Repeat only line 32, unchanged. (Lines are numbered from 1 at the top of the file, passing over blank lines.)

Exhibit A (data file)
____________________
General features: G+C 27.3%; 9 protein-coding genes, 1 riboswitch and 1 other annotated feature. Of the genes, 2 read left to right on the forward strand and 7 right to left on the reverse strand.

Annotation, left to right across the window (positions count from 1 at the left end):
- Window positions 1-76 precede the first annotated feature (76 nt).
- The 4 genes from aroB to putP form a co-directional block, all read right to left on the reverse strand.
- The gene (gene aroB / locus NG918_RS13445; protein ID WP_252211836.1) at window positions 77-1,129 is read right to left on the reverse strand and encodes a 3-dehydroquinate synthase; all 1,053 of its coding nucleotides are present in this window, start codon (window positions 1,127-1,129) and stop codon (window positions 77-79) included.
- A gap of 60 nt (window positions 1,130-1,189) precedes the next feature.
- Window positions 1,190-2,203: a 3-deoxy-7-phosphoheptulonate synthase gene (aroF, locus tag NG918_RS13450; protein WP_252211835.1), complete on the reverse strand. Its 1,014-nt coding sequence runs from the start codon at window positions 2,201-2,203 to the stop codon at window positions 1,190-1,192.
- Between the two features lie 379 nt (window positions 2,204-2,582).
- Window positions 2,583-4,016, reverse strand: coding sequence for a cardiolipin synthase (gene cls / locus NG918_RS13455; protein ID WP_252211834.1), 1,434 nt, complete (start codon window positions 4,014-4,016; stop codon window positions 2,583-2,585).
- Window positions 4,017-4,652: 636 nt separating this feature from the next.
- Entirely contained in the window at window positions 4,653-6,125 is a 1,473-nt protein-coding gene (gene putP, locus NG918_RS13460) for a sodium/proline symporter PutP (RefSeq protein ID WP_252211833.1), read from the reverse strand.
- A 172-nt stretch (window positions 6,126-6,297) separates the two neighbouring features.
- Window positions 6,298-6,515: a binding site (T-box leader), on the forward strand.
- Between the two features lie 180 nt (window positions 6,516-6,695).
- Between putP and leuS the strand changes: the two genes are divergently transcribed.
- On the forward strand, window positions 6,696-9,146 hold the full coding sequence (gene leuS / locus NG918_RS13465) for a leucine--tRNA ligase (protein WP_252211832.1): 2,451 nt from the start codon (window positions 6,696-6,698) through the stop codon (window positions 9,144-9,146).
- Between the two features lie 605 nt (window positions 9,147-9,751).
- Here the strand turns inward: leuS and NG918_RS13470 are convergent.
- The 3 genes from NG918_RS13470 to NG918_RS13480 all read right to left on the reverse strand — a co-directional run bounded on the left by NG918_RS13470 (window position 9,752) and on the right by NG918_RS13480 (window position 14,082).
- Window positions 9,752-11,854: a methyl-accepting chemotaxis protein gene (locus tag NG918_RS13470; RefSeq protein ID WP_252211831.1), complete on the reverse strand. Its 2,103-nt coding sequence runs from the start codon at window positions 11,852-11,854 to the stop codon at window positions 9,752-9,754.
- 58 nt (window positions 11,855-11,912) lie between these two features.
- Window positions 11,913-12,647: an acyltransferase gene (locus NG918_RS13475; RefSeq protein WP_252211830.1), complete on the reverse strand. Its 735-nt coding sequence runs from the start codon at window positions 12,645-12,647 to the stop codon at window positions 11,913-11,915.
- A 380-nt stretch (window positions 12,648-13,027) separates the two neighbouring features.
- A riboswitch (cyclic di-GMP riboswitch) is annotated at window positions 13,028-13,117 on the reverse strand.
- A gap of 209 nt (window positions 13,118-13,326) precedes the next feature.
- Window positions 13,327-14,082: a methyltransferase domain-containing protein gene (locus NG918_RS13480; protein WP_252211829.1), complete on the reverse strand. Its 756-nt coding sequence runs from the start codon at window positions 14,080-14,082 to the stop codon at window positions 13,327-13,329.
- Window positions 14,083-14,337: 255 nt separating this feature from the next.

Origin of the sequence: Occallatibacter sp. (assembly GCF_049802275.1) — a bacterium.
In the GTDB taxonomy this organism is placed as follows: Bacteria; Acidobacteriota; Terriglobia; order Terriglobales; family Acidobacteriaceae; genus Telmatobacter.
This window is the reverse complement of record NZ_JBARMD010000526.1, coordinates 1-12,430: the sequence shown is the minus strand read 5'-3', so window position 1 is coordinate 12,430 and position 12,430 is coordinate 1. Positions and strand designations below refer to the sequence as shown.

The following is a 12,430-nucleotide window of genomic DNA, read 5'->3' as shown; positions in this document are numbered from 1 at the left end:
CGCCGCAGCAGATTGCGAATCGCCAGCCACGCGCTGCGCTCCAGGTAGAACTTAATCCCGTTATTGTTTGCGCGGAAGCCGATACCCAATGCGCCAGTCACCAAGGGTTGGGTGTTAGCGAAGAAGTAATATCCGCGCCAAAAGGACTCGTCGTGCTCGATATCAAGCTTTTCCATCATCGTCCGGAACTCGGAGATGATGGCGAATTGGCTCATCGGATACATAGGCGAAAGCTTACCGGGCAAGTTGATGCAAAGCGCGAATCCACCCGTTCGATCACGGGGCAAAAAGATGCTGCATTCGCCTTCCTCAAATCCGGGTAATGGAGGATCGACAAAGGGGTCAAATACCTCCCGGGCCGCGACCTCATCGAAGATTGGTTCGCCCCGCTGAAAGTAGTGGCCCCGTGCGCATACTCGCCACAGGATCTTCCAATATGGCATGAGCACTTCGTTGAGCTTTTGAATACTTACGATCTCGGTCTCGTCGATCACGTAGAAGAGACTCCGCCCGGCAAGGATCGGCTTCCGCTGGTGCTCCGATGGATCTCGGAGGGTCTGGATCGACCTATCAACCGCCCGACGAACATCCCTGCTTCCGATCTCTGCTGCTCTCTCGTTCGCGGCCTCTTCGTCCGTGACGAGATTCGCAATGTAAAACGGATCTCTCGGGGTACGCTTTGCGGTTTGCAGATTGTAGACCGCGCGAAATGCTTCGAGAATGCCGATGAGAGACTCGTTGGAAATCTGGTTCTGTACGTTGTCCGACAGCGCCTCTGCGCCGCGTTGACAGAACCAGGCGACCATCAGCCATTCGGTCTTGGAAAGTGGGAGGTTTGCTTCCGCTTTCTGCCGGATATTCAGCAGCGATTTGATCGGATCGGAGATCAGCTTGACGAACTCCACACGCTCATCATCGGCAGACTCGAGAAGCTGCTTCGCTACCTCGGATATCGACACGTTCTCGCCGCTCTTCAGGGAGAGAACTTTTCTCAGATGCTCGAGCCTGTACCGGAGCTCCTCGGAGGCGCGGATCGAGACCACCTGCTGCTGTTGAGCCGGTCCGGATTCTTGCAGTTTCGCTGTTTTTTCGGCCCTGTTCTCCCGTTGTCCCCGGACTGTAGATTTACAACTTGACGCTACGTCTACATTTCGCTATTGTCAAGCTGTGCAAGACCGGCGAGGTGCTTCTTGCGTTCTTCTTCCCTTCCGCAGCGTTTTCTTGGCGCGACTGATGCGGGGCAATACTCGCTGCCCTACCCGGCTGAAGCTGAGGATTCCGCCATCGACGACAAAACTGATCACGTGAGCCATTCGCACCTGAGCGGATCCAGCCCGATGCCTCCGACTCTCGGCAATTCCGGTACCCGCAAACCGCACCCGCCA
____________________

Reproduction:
CGCCGCAGCAGATTGCGAATCGCCAGCCACGCGCTGCGCTCCAGGTAGAACTTAATCCCGTTATTGTTTGCGCGGAAGCCGATACCCAATGCGCCAGTCACCAAGGGTTGGGTGTTAGCGAAGAAGTAATATCCGCGCCAAAAGGACTCGTCGTGCTCGATATCAAGCTTTTCCATCATCGTCCGGAACTCGGAGATGATGGCGAATTGGCTCATCGGATACATAGGCGAAAGCTTACCGGGCAAGTTGATGCAAAGCGCGAATCCACCCGTTCGATCACGGGGCAAAAAGATGCTGCATTCGCCTTCCTCAAATCCGGGTAATGGAGGATCGACAAAGGGGTCAAATACCTCCCGGGCCGCGACCTCATCGAAGATTGGTTCGCCCCGCTGAAAGTAGTGGCCCCGTGCGCATACTCGCCACAGGATCTTCCAATATGGCATGAGCACTTCGTTGAGCTTTTGAATACTTACGATCTCGGTCTCGTCGATCACGTAGAAGAGACTCCGCCCGGCAAGGATCGGCTTCCGCTGGTGCTCCGATGGATCTCGGAGGGTCTGGATCGACCTATCAACCGCCCGACGAACATCCCTGCTTCCGATCTCTGCTGCTCTCTCGTTCGCGGCCTCTTCGTCCGTGACGAGATTCGCAATGTAAAACGGATCTCTCGGGGTACGCTTTGCGGTTTGCAGATTGTAGACCGCGCGAAATGCTTCGAGAATGCCGATGAGAGACTCGTTGGAAATCTGGTTCTGTACGTTGTCCGACAGCGCCTCTGCGCCGCGTTGACAGAACCAGGCGACCATCAGCCATTCGGTCTTGGAAAGTGGGAGGTTTGCTTCCGCTTTCTGCCGGATATTCAGCAGCGATTTGATCGGATCGGAGATCAGCTTGACGAACTCCACACGCTCATCATCGGCAGACTCGAGAAGCTGCTTCGCTACCTCGGATATCGACACGTTCTCGCCGCTCTTCAGGGAGAGAACTTTTCTCAGATGCTCGAGCCTGTACCGGAGCTCCTCGGAGGCGCGGATCGAGACCACCTGCTGCTGTTGAGCCGGTCCGGATTCTTGCAGTTTCGCTGTTTTTTCGGCCCTGTTCTCCCGTTGTCCCCGGACTGTAGATTTACAACTTGACGCTACGTCTACATTTCGCTATTGTCAAGCTGTGCAAGACCGGCGAGGTGCTTCTTGCGTTCTTCTTCCCTTCCGCAGCGTTTTCTTGGCGCGACTGATGCGGGGCAATACTCGCTGCCCTACCCGGCTGAAGCTGAGGATTCCGCCATCGACGACAAAACTGATCACGTGAGCCATTCGCACCTGAGCGGATCCAGCCCGATGCCTCCGACTCTCGGCAATTCCGGTACCCGCAAACCGCACCCGCCA